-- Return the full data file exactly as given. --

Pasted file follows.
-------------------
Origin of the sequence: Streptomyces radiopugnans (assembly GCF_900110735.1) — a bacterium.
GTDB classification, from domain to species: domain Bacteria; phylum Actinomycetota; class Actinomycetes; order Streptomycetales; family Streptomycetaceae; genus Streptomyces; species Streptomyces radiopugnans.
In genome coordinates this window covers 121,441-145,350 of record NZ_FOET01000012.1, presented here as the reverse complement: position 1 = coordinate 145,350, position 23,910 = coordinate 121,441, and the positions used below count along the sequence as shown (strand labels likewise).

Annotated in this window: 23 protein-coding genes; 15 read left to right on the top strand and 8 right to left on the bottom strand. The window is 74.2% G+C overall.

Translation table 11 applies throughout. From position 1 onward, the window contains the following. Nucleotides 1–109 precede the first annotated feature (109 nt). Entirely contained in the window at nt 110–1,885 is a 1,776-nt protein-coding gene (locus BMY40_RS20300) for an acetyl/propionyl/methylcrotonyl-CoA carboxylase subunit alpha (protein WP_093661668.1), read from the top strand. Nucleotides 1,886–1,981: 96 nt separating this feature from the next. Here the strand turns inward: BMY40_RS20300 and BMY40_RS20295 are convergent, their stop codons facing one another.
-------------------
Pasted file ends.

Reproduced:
Origin of the sequence: Streptomyces radiopugnans (assembly GCF_900110735.1) — a bacterium.
GTDB classification, from domain to species: domain Bacteria; phylum Actinomycetota; class Actinomycetes; order Streptomycetales; family Streptomycetaceae; genus Streptomyces; species Streptomyces radiopugnans.
In genome coordinates this window covers 121,441-145,350 of record NZ_FOET01000012.1, presented here as the reverse complement: position 1 = coordinate 145,350, position 23,910 = coordinate 121,441, and the positions used below count along the sequence as shown (strand labels likewise).

Annotated in this window: 23 protein-coding genes; 15 read left to right on the top strand and 8 right to left on the bottom strand. The window is 74.2% G+C overall.

Translation table 11 applies throughout. From position 1 onward, the window contains the following. Nucleotides 1–109 precede the first annotated feature (109 nt). Entirely contained in the window at nt 110–1,885 is a 1,776-nt protein-coding gene (locus BMY40_RS20300) for an acetyl/propionyl/methylcrotonyl-CoA carboxylase subunit alpha (protein WP_093661668.1), read from the top strand. Nucleotides 1,886–1,981: 96 nt separating this feature from the next. Here the strand turns inward: BMY40_RS20300 and BMY40_RS20295 are convergent, their stop codons facing one another.